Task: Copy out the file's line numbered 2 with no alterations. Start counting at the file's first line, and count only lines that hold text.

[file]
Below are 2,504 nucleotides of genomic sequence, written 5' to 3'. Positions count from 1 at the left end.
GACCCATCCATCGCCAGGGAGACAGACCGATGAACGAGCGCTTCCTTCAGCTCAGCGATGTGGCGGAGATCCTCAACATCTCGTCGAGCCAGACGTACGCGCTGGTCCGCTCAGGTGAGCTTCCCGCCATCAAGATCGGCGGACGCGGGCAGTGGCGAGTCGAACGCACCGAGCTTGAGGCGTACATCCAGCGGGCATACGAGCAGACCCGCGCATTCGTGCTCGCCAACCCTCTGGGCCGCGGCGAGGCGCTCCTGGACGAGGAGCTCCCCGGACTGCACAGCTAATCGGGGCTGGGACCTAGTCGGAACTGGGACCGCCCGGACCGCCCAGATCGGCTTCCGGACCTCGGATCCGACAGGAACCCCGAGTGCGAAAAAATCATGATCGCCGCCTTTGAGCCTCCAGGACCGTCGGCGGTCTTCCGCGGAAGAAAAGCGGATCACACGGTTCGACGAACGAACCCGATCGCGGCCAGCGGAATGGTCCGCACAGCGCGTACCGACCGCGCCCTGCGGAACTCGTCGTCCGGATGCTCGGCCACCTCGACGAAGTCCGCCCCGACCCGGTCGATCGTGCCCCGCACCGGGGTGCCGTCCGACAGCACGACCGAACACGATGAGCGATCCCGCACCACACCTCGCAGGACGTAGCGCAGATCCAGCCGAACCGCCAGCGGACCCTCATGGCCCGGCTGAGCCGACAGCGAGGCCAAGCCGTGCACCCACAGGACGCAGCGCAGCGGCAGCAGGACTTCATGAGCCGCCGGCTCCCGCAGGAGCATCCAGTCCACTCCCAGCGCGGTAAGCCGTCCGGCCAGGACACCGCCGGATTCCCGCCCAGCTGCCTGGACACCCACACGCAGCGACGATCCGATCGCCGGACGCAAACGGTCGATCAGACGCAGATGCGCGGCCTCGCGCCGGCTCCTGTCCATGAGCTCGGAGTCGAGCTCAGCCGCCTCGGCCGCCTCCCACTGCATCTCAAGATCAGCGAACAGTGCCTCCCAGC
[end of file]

GACCCATCCATCGCCAGGGAGACAGACCGATGAACGAGCGCTTCCTTCAGCTCAGCGATGTGGCGGAGATCCTCAACATCTCGTCGAGCCAGACGTACGCGCTGGTCCGCTCAGGTGAGCTTCCCGCCATCAAGATCGGCGGACGCGGGCAGTGGCGAGTCGAACGCACCGAGCTTGAGGCGTACATCCAGCGGGCATACGAGCAGACCCGCGCATTCGTGCTCGCCAACCCTCTGGGCCGCGGCGAGGCGCTCCTGGACGAGGAGCTCCCCGGACTGCACAGCTAATCGGGGCTGGGACCTAGTCGGAACTGGGACCGCCCGGACCGCCCAGATCGGCTTCCGGACCTCGGATCCGACAGGAACCCCGAGTGCGAAAAAATCATGATCGCCGCCTTTGAGCCTCCAGGACCGTCGGCGGTCTTCCGCGGAAGAAAAGCGGATCACACGGTTCGACGAACGAACCCGATCGCGGCCAGCGGAATGGTCCGCACAGCGCGTACCGACCGCGCCCTGCGGAACTCGTCGTCCGGATGCTCGGCCACCTCGACGAAGTCCGCCCCGACCCGGTCGATCGTGCCCCGCACCGGGGTGCCGTCCGACAGCACGACCGAACACGATGAGCGATCCCGCACCACACCTCGCAGGACGTAGCGCAGATCCAGCCGAACCGCCAGCGGACCCTCATGGCCCGGCTGAGCCGACAGCGAGGCCAAGCCGTGCACCCACAGGACGCAGCGCAGCGGCAGCAGGACTTCATGAGCCGCCGGCTCCCGCAGGAGCATCCAGTCCACTCCCAGCGCGGTAAGCCGTCCGGCCAGGACACCGCCGGATTCCCGCCCAGCTGCCTGGACACCCACACGCAGCGACGATCCGATCGCCGGACGCAAACGGTCGATCAGACGCAGATGCGCGGCCTCGCGCCGGCTCCTGTCCATGAGCTCGGAGTCGAGCTCAGCCGCCTCGGCCGCCTCCCACTGCATCTCAAGATCAGCGAACAGTGCCTCCCAGC